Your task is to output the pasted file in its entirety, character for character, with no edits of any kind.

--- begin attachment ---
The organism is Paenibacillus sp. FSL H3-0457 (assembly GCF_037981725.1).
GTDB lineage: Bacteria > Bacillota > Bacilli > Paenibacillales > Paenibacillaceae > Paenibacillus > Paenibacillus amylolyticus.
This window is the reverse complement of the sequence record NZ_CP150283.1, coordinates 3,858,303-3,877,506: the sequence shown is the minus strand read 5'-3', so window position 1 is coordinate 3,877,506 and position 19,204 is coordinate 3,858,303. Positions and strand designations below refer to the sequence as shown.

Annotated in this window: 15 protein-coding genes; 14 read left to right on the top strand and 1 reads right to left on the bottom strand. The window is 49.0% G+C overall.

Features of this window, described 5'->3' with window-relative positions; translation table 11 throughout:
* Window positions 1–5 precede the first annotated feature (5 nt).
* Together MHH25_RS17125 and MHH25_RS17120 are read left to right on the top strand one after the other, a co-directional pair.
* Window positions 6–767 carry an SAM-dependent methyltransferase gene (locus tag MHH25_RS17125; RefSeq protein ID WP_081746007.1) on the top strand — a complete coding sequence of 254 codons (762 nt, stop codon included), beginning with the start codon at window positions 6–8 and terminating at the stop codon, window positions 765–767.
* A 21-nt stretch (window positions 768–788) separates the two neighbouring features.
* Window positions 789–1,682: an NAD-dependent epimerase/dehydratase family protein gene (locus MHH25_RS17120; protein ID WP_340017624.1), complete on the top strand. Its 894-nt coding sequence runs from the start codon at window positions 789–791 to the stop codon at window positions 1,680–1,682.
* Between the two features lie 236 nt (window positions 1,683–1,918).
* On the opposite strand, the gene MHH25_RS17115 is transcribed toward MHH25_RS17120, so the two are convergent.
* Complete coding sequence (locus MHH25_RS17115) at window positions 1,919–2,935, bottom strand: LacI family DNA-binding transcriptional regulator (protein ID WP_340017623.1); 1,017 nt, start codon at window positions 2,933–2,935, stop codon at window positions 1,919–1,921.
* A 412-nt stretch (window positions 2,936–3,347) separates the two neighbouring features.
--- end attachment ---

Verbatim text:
The organism is Paenibacillus sp. FSL H3-0457 (assembly GCF_037981725.1).
GTDB lineage: Bacteria > Bacillota > Bacilli > Paenibacillales > Paenibacillaceae > Paenibacillus > Paenibacillus amylolyticus.
This window is the reverse complement of the sequence record NZ_CP150283.1, coordinates 3,858,303-3,877,506: the sequence shown is the minus strand read 5'-3', so window position 1 is coordinate 3,877,506 and position 19,204 is coordinate 3,858,303. Positions and strand designations below refer to the sequence as shown.

Annotated in this window: 15 protein-coding genes; 14 read left to right on the top strand and 1 reads right to left on the bottom strand. The window is 49.0% G+C overall.

Features of this window, described 5'->3' with window-relative positions; translation table 11 throughout:
* Window positions 1–5 precede the first annotated feature (5 nt).
* Together MHH25_RS17125 and MHH25_RS17120 are read left to right on the top strand one after the other, a co-directional pair.
* Window positions 6–767 carry an SAM-dependent methyltransferase gene (locus tag MHH25_RS17125; RefSeq protein ID WP_081746007.1) on the top strand — a complete coding sequence of 254 codons (762 nt, stop codon included), beginning with the start codon at window positions 6–8 and terminating at the stop codon, window positions 765–767.
* A 21-nt stretch (window positions 768–788) separates the two neighbouring features.
* Window positions 789–1,682: an NAD-dependent epimerase/dehydratase family protein gene (locus MHH25_RS17120; protein ID WP_340017624.1), complete on the top strand. Its 894-nt coding sequence runs from the start codon at window positions 789–791 to the stop codon at window positions 1,680–1,682.
* Between the two features lie 236 nt (window positions 1,683–1,918).
* On the opposite strand, the gene MHH25_RS17115 is transcribed toward MHH25_RS17120, so the two are convergent.
* Complete coding sequence (locus MHH25_RS17115) at window positions 1,919–2,935, bottom strand: LacI family DNA-binding transcriptional regulator (protein ID WP_340017623.1); 1,017 nt, start codon at window positions 2,933–2,935, stop codon at window positions 1,919–1,921.
* A 412-nt stretch (window positions 2,936–3,347) separates the two neighbouring features.